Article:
These advantages—from a technical point of view and in terms of taste—could only be achieved by means of the formulation and by the process for its preparation according to the invention based on the consideration that it is necessary to proceed in two stages—on the one hand owing to the preferred, large amounts of active substance(s) and, on the other hand, also because of any use of carrier materials which are in fact particularly easily and rapidly soluble, such as, for example, spray dried or spray granulated sorbitol, xylitol, mannitol, maltodextrin, instant sugar and glucose syrup. Under certain circumstances, it may then even be expedient in any case to use the second binder solution based on ethanol or at best on an ethanol/water mixture, if further amounts of active substance are to be applied.
It was necessary to choose the composition and the process in such a way that agglomeration of the carrier substances could be prevented, in order to provide as large a surface as possible for the application of the active substances and, on the other hand, to wet and to partially dissolve the surface so well that a large part of the amino acids could be applied to the carrier surface. This could be achieved by the choice of the ingredients and by a composition according to the invention.
Furthermore, the acid components—in the formulation which contains sucrose—were not mixed with the carrier substances and wet, in order to prevent inversion of the sugar and hence undesired sticking together of the carrier materials due to the increased adhesiveness of the invert sugar. Consequently, the acidic components and the soluble lysine acetate were not added until shortly before the final drying, when only little moisture and adhesiveness of the granules were present, with the result that it was also possible to obtain a more stable product.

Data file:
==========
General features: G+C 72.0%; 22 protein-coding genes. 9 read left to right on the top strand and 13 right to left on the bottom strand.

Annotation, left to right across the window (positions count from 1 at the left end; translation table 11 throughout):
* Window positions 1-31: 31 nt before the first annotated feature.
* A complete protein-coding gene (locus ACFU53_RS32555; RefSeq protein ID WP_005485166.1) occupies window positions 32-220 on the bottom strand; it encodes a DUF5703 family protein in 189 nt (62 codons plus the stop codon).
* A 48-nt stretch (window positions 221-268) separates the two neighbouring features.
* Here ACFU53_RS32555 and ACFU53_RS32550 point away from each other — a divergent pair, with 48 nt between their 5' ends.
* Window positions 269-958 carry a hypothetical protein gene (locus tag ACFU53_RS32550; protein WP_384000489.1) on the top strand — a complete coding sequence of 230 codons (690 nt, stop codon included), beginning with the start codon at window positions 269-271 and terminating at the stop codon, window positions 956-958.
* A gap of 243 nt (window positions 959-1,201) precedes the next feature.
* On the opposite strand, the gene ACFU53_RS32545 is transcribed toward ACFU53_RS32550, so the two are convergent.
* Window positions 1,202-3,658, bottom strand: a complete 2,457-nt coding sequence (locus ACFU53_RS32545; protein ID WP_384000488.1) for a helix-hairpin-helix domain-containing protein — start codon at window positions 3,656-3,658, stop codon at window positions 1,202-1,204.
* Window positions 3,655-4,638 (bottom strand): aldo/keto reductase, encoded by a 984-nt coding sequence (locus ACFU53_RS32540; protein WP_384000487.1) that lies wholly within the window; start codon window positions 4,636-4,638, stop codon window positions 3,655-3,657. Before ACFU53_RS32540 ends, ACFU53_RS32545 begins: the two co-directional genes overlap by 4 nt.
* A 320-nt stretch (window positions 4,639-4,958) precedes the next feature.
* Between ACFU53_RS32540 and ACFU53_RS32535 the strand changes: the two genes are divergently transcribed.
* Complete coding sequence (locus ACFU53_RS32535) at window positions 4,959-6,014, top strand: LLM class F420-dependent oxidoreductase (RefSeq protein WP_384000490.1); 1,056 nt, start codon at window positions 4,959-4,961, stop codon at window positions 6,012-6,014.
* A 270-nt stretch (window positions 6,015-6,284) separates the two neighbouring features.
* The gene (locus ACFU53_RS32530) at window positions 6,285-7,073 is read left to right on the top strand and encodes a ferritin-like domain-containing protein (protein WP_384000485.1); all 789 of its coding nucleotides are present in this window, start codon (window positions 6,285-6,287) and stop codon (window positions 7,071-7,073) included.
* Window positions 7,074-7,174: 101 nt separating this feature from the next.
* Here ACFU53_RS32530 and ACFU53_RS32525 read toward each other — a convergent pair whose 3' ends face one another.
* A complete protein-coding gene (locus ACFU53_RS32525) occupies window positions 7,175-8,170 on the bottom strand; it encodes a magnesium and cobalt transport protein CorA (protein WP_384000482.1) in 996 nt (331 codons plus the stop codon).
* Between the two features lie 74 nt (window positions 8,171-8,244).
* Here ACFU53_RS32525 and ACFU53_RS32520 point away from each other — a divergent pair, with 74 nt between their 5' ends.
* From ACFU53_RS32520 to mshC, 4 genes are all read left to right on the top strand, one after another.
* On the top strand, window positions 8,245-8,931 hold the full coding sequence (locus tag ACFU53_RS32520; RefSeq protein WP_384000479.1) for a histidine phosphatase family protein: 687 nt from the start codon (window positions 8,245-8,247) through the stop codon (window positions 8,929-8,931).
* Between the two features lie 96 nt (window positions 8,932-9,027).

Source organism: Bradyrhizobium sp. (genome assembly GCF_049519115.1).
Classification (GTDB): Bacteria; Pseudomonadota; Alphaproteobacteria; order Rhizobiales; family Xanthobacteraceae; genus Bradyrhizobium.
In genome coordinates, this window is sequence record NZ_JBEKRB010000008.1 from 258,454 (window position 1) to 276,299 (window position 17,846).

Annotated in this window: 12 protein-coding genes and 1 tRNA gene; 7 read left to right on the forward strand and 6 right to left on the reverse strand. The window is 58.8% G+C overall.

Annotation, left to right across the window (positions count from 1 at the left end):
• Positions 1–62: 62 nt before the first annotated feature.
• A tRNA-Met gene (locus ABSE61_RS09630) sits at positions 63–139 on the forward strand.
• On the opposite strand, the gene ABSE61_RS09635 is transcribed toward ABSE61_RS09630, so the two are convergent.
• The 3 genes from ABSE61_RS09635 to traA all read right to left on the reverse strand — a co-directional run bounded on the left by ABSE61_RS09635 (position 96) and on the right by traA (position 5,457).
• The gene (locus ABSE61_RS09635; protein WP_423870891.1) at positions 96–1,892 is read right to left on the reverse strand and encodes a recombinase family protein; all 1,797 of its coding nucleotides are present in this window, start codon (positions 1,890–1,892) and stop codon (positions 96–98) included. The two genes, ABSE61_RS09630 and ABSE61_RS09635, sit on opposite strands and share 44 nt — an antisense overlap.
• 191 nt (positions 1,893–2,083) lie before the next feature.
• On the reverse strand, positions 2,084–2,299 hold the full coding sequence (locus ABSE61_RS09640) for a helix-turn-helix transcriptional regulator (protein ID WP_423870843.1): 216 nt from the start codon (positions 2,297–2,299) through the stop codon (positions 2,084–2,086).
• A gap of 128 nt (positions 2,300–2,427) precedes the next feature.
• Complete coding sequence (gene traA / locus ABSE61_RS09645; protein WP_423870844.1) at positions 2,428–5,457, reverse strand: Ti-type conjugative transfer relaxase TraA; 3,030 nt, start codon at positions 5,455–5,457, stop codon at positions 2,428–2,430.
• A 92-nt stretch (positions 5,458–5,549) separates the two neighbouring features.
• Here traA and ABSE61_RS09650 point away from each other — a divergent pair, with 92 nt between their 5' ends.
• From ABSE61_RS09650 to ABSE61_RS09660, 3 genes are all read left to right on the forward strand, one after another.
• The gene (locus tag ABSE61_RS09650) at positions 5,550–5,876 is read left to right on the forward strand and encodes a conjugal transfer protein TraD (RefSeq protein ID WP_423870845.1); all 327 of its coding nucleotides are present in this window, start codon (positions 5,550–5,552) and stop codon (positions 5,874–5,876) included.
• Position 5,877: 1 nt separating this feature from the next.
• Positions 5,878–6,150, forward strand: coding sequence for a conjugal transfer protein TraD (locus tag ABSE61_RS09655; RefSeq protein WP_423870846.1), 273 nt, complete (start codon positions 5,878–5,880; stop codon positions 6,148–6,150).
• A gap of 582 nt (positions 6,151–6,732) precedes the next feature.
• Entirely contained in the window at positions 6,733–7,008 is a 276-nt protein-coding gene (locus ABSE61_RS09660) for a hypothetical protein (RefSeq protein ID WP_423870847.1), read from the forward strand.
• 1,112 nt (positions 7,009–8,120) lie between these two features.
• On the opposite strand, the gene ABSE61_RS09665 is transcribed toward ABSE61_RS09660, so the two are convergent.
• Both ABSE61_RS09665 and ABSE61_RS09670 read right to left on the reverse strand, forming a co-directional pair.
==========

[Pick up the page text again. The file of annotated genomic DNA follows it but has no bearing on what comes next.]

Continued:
930 g of fine mannitol granules, 823 g of finely crystalline sugar and 18 g of sodium chloride are introduced, optionally with artificial sweeteners, into a mixing vessel, preferably a vacuum vessel, and are heated to 60° C. with mixing. Thereafter, a vacuum is applied and 22 ml of 96% ethanol are aspirated and distributed. A solution of 5.5 ml of 96% ethanol, 5.5 ml of water, 6 g of sugar and 0.4 g of citric acid is then aspirated and distributed; then 1965 g of a mixture of the desired amino acids are added.
Thereafter, 180 ml (=208.4 g) of the same solution which contains 133 ml of water, 71 g of sugar and 4.4 g of citric acid are aspirated, preferably in vacuum, the solution is distributed and 900 g of maltodextrin are then mixed in. The maltodextrin superficially dissolves as a result of the moisture now present in the material and binds the free particles of active substance. 160 ml of a solution which consists of 135 ml of ethanol and 21 g of Epikurone® (phospholipids) are then aspirated and are distributed in the material. Finally, 246 g of a citric acid/tartaric acid mixture and optionally 288 g of a further, for example coarse-particled, soluble amino acid, such as, for example, L-lysine acetate, 30 g of rice starch and 48 g of a lemon flavor are also introduced. After the final drying, the granules are sieved to 1.2 mm.
As a result of this procedure, instant granules are obtained which contain an amount of 3.75 g of amino acids per dose of 8.94 g, are readily suspendable in 75 ml of water and have a good taste.